The Northwest Angle owes its existence to Benjamin Franklin, US Minister Plenipotentiary at the negotiations for the Treaty of Paris (1783). Franklin’s efforts won British acceptance for the US-British border to extend “from the most northwesternmost point” (sic) of the Lake of the Woods to the Boundary Waters (i.e. towards the east), and from that point due west to the Mississippi.The interesting article in the Strange Maps blog at Big Think points out that there is a second anomalous area - Elm Point.
As the negotiators in Paris used the faulty Mitchell Map (which showed the Mississippi mistakenly extending too far north beyond its actual source at Lake Ithasca), such a line could not be drawn. Therefore, after the 49th parallel had been agreed as the line dividing American and British possessions west of Lake of the Woods, in 1818 a line was drawn due south from that northwesternmost point towards the 49th parallel. Hence the 90-degree upward bend in that border, creating, as the handful of locals call it, ‘The Angle’.
Point Roberts and the Northwest Angle are not the only border anomalies on the 49th parallel. A much smaller American exclave exists only a few feet from the aforementioned 90-degree bend... The 49th-parallel line skirts Buffalo Point’s southern shore... the peninsula to the south of the line is US soil, cut off from its main territory by American water and Canadian land. Unlike Point Roberts, this much smaller peninsula is uninhabited. The actual border, visible on Google Maps as a line cut clear through the pine forest, is a mere 3,400 feet long... This box-shaped border anomaly is known as Elm Point. It is part of Roseau County in Minnesota, unlike Northwest Angle, which is part of Lake of the Woods County...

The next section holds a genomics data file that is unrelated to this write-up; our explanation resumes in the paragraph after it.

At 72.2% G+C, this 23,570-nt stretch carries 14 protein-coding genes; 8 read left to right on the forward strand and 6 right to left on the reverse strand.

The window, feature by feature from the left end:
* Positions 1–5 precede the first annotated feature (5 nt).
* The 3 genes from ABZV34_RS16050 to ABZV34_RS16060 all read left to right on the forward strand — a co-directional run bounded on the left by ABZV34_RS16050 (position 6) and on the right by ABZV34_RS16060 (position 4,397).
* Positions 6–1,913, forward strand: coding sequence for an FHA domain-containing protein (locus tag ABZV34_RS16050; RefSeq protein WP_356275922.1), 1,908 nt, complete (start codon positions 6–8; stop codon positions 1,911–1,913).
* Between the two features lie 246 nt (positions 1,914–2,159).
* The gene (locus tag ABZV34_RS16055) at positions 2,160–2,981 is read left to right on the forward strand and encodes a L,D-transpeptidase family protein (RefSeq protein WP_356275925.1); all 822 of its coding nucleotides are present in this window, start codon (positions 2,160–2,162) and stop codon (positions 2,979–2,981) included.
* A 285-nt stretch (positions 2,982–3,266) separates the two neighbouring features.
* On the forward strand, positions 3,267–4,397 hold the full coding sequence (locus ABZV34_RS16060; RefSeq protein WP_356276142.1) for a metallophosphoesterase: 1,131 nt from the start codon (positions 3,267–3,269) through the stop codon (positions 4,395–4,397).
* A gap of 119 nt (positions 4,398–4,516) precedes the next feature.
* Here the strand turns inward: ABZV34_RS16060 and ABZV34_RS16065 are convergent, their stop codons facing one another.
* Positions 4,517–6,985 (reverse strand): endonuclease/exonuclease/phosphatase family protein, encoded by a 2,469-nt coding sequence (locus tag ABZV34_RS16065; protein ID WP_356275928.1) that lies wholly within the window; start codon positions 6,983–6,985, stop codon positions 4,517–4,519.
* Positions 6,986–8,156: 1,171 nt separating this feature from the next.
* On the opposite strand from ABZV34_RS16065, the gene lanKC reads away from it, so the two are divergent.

Exclaves are territories legally part of a country but not physically attached to them. Enclaves are territories entirely contained within another country. While both categories often overlap, they are not the same. Lesotho is an enclave within South Africa, but not an exclave of another country. The territories mentioned here are exclaves of the US, but not enclaved within Canada (as they have access to the US over water).You learn something every day.
Map credit: Ruland Kolen